Deal Avoids Shutdown, But Not Everyone is Happy
CNN/Stylemagazine.com Newswire | 12/16/2015, 1:19 p.m.
By Deirdre Walsh and Ted Barrett
WASHINGTON (CNN) -- House Speaker Paul Ryan told Republican lawmakers Tuesday that congressional leaders reached an agreement on a massive $1.1 trillion bill to fund the government through September, setting up votes later this week that would avert a shutdown, according to multiple lawmakers who attended a closed door session with the speaker.
The deal would suspend two major Obamacare taxes, lift the ban on crude oil exports, reauthorize a health insurance program for 9/11 first responders, as well as include cybersecurity legislation and overhaul the visa waiver program, barring anyone who had visited Syria, Iraq and other possible terrorist hotspots in the last five years from entering the U.S. without a visa.
Leaders also struck an accord on a broad package of tax breaks worth about $600 billion, which makes permanent several key provisions for businesses related to research and development and expensing.
The breakthrough came days before lawmakers are set to leave Washington for the holidays. The government is currently set to run out of money Wednesday at midnight, and leaders will first have to pass another short-term funding measure lasting through next Tuesday as they move to approve the broader bill.
House Majority Leader Kevin McCarthy announced Wednesday that the House will vote on the tax bill on Thursday and the spending bill on Friday, according to a Republican source in the closed door meeting.
The House will pass a stopgap bill to avoid a shutdown -- will fund the government through December 22.
Oil-export ban lifted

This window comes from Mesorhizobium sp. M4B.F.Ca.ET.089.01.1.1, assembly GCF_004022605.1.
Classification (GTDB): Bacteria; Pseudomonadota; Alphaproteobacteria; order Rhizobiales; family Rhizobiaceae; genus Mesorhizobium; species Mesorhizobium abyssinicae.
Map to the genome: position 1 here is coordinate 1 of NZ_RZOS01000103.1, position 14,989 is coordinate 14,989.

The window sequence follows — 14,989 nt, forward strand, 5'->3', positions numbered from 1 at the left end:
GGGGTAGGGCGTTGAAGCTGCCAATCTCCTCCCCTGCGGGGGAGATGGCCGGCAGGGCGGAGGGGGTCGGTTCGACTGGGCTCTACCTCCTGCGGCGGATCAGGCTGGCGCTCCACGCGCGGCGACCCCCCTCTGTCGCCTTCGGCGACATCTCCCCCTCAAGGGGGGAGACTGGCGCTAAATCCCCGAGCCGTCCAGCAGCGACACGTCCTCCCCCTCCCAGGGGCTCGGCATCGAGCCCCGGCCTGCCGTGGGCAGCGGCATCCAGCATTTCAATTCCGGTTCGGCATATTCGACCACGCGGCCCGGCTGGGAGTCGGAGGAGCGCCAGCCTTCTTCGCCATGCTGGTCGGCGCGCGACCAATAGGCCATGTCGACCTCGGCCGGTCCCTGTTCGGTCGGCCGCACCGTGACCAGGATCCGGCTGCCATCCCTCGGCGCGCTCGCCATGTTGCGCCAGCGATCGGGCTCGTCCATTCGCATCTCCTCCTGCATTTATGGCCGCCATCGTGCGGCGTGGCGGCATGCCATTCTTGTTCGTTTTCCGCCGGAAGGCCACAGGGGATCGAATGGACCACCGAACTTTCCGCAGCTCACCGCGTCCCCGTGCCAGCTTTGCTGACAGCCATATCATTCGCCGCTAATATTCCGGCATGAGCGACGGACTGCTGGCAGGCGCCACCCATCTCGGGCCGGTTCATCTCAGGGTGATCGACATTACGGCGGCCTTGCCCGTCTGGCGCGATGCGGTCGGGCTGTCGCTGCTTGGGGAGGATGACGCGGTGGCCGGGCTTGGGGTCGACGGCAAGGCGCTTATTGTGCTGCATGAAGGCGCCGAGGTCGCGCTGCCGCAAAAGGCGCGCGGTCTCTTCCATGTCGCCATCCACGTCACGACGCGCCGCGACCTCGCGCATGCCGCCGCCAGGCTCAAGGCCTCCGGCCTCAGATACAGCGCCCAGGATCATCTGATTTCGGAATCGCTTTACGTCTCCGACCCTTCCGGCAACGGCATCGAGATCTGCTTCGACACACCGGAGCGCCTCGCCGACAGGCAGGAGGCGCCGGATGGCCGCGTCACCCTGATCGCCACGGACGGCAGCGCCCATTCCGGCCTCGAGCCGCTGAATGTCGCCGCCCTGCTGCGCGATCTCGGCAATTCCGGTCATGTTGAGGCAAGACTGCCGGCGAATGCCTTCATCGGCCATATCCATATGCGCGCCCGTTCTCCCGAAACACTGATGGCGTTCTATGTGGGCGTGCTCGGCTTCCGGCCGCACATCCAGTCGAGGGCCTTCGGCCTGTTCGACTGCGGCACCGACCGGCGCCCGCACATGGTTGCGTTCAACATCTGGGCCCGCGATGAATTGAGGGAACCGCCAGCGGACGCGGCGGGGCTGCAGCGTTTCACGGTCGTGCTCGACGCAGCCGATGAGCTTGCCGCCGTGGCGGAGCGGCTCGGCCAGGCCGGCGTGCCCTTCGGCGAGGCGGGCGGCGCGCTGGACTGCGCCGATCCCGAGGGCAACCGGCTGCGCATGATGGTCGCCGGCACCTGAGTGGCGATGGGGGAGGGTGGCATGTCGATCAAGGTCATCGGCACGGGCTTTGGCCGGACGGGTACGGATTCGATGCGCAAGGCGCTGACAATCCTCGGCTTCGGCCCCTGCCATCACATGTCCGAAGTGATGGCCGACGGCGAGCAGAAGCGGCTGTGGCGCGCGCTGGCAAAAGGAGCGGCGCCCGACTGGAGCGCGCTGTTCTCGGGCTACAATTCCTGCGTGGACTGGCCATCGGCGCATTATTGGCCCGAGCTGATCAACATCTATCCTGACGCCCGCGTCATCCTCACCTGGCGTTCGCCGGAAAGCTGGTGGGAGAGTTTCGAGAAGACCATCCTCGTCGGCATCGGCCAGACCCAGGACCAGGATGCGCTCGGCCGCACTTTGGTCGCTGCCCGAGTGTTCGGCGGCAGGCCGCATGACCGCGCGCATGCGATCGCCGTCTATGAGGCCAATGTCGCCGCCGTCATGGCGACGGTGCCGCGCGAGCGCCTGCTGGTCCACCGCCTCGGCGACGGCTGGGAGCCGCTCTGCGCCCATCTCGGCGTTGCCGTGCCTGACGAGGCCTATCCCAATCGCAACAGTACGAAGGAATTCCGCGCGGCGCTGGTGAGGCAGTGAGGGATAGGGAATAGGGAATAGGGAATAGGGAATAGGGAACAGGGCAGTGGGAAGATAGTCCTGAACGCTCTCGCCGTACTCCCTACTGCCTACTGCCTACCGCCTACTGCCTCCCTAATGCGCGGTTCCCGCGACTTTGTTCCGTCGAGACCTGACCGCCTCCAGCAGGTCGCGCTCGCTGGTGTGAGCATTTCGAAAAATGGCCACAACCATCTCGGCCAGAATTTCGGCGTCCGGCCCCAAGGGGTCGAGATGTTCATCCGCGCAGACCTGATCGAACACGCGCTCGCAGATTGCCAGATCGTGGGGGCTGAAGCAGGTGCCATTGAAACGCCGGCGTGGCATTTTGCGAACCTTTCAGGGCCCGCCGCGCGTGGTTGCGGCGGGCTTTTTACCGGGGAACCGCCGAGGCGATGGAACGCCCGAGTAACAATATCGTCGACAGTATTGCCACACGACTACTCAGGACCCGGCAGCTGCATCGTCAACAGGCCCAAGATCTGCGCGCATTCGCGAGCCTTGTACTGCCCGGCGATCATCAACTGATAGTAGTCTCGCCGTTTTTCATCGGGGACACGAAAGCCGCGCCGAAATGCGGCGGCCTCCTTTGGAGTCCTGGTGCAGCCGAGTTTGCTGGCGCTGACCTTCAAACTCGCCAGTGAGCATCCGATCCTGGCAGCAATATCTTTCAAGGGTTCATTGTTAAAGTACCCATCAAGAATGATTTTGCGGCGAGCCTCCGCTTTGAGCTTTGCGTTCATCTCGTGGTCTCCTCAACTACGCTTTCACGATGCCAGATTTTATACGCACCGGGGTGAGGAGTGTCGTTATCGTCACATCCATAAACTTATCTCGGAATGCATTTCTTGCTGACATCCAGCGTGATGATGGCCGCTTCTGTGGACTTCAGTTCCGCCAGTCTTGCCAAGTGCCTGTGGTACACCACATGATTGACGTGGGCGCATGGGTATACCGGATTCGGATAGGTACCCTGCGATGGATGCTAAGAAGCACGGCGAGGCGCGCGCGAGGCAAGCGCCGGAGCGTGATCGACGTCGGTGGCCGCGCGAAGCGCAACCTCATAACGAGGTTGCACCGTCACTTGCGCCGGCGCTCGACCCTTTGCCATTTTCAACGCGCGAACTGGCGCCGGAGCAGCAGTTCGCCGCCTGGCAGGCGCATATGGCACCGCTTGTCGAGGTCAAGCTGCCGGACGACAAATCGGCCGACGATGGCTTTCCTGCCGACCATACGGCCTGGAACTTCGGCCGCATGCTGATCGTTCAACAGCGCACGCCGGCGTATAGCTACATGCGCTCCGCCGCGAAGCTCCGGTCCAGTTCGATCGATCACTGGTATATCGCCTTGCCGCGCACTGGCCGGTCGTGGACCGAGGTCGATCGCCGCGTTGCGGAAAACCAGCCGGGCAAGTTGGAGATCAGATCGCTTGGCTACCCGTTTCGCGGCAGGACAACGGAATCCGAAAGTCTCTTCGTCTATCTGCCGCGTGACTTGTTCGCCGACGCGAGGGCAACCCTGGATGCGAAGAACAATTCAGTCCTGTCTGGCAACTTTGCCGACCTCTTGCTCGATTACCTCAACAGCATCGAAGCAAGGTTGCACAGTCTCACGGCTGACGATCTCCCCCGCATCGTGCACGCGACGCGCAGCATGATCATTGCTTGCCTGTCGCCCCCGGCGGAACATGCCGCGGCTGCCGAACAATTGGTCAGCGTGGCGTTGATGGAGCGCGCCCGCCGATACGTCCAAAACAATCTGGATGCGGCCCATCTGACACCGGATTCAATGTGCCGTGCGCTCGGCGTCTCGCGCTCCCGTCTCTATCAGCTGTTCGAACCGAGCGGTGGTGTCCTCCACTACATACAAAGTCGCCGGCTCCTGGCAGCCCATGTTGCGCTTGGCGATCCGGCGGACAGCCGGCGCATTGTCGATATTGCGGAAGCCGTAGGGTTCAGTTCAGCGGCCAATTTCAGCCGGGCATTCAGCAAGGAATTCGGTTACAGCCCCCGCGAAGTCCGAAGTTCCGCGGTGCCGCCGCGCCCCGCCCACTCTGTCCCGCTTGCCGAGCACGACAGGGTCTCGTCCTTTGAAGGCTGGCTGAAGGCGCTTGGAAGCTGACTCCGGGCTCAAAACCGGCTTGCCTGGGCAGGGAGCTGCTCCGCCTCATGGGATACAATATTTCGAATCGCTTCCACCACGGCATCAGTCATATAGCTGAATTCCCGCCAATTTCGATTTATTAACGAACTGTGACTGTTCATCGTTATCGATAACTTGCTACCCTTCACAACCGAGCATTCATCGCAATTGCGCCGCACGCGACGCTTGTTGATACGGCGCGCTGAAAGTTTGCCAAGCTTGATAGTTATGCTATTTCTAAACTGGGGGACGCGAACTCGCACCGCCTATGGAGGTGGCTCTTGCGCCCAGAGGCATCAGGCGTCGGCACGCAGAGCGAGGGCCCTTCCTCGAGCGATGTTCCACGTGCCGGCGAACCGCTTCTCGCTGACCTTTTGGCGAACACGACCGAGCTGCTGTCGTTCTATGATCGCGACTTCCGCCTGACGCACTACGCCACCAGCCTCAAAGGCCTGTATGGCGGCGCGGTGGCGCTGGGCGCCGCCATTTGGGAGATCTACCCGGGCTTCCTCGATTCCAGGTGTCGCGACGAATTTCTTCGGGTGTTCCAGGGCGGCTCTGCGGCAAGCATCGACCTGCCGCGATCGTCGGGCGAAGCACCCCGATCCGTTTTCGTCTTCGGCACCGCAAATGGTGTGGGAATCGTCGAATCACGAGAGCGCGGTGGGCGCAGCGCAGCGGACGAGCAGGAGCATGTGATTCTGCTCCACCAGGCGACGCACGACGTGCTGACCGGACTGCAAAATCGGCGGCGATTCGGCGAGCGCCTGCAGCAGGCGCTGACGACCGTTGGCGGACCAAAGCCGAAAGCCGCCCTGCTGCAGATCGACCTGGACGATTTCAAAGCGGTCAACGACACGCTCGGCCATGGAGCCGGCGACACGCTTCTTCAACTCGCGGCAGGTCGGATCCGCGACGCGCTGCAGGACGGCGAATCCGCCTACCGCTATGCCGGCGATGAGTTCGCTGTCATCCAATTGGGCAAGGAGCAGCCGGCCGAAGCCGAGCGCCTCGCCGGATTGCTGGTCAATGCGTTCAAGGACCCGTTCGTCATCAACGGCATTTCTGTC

Democrats indicated they weren't immediately happy with the bill's proposed lifting of the decades-old oil export ban, suggesting there may be troubles getting the measure passed. A senior Democratic leadership aide told CNN that including the oil provision in the spending bill "undermines" support for the bill.
And on Wednesday morning, House Minority Leader Nancy Pelosi issued a statement warning of "concerns" of the deal -- focusing primarily on the proposal's effects on taxes.
"On the Omnibus bill to keep government open, while I commend our Ranking Member Nita Lowey and the Democratic appropriators for their strong, principled leadership for America's hard-working families during these tough negotiations, a number of concerns have arisen," Pelosi said.
Ryan will likely need the support of a significant chunk of the House Democratic caucus to offset expected opposition from conservative circles.
A spokeswoman for Senate Minority Leader Harry Reid refused to confirm a deal had been reached. "We will review language to ensure that all of our agreements are drafted accurately. The agreement will be final when we see the language reflects the negotiations," Kristen Orthman said.
Yet Reid and Democrats pushed hard to win tax credits for renewable energy sources like wind and solar in exchange for the oil export ban, in what they saw as a worthwhile trade-off, Democratic aides said. Democrats also kept out GOP-sought provisions to block Obama administration EPA regulations, although Republican leaders pointed out that the bill holds the agency to its lowest level of funding since 2008.